I found these clocks in the Arts Centre at the University of Warwick intriguing - do they really need four clocks and what times would be ambiguous with only two or three of them?

What can you see? What do you notice? What questions can you ask?

This is a simple version of an ancient game played all over the world. It is also called Mancala. What tactics will increase your chances of winning?

A game for 2 people. Take turns joining two dots, until your opponent is unable to move.

The triangle OMN has vertices on the axes with whole number co-ordinates. How many points with whole number coordinates are there on the hypotenuse MN?

Some puzzles requiring no knowledge of knot theory, just a careful inspection of the patterns. A glimpse of the classification of knots and a little about prime knots, crossing numbers and. . . .

Your data is a set of positive numbers. What is the maximum value that the standard deviation can take?

In this problem we see how many pieces we can cut a cube of cheese into using a limited number of slices. How many pieces will you be able to make?

A triangle PQR, right angled at P, slides on a horizontal floor with Q and R in contact with perpendicular walls. What is the locus of P?

Takes you through the systematic way in which you can begin to solve a mixed up Cubic Net. How close will you come to a solution?

What happens to the perimeter of triangle ABC as the two smaller circles change size and roll around inside the bigger circle?

A bicycle passes along a path and leaves some tracks. Is it possible to say which track was made by the front wheel and which by the back wheel?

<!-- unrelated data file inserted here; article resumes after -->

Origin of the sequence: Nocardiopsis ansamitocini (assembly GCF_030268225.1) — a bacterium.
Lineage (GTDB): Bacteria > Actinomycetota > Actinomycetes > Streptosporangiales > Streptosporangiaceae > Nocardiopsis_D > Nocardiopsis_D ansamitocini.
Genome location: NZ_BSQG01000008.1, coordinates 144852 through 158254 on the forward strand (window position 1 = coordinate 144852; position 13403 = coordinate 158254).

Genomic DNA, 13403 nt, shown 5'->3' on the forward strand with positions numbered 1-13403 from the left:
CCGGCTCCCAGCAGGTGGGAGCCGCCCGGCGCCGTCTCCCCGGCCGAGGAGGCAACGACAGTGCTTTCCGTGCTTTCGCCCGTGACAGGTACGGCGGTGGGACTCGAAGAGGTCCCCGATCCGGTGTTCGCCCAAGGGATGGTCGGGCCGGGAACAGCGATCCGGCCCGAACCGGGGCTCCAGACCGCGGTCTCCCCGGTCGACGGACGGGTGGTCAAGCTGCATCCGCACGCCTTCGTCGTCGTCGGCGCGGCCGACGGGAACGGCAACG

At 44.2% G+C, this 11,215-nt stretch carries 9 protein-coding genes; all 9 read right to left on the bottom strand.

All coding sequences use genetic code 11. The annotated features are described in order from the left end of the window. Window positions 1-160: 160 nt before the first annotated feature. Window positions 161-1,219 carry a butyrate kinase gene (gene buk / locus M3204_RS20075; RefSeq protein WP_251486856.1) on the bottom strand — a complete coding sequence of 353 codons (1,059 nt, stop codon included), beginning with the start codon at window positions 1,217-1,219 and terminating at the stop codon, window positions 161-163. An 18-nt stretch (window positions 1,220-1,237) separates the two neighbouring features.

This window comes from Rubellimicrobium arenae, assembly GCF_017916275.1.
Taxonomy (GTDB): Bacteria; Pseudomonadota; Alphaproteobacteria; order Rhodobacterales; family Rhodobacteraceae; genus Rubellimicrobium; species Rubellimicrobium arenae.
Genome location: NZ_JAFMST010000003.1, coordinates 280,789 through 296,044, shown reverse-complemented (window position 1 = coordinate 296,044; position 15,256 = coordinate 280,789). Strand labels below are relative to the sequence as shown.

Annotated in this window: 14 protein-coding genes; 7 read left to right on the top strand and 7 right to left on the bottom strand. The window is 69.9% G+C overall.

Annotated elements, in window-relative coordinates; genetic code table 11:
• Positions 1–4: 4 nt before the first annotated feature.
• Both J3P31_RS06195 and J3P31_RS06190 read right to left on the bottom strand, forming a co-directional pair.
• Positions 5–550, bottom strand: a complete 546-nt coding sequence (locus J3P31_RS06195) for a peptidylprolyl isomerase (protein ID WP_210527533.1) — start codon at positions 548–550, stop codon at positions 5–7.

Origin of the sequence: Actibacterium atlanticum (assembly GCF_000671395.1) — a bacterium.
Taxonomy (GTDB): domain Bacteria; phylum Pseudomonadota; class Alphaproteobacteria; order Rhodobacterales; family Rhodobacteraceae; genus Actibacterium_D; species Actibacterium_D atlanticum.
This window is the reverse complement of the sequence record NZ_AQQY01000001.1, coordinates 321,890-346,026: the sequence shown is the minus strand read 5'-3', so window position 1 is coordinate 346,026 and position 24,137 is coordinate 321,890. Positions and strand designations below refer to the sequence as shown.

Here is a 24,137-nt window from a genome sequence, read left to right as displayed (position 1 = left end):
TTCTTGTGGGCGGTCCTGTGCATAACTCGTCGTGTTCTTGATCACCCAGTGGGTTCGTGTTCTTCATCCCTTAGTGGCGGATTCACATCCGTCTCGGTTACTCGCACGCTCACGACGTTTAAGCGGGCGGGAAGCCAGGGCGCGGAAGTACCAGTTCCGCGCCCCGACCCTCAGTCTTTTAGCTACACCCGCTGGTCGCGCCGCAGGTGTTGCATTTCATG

Consider a watch face which has identical hands and identical marks for the hours. It is opposite to a mirror. When is the time as read direct and in the mirror exactly the same between 6 and 7?

A visualisation problem in which you search for vectors which sum to zero from a jumble of arrows. Will your eyes be quicker than algebra?

The coke machine in college takes 50 pence pieces. It also takes a certain foreign coin of traditional design...

Mark a point P inside a closed curve. Is it always possible to find two points that lie on the curve, such that P is the mid point of the line joining these two points?

Can you see how this picture illustrates the formula for the sum of the first six cube numbers?

The picture illustrates the sum 1 + 2 + 3 + 4 = (4 x 5)/2. Prove the general formula for the sum of the first n natural numbers and the formula for the sum of the cubes of the first n natural. . . .

A cube is made from smaller cubes, 5 by 5 by 5, then some of those cubes are removed. Can you make the specified shapes, and what is the most and least number of cubes required ?

Problem solving is at the heart of the NRICH site. All the problems give learners opportunities to learn, develop or use mathematical concepts and skills. Read here for more information.

Some students have been working out the number of strands needed for different sizes of cable. Can you make sense of their solutions?

Can you make sense of the charts and diagrams that are created and used by sports competitors, trainers and statisticians?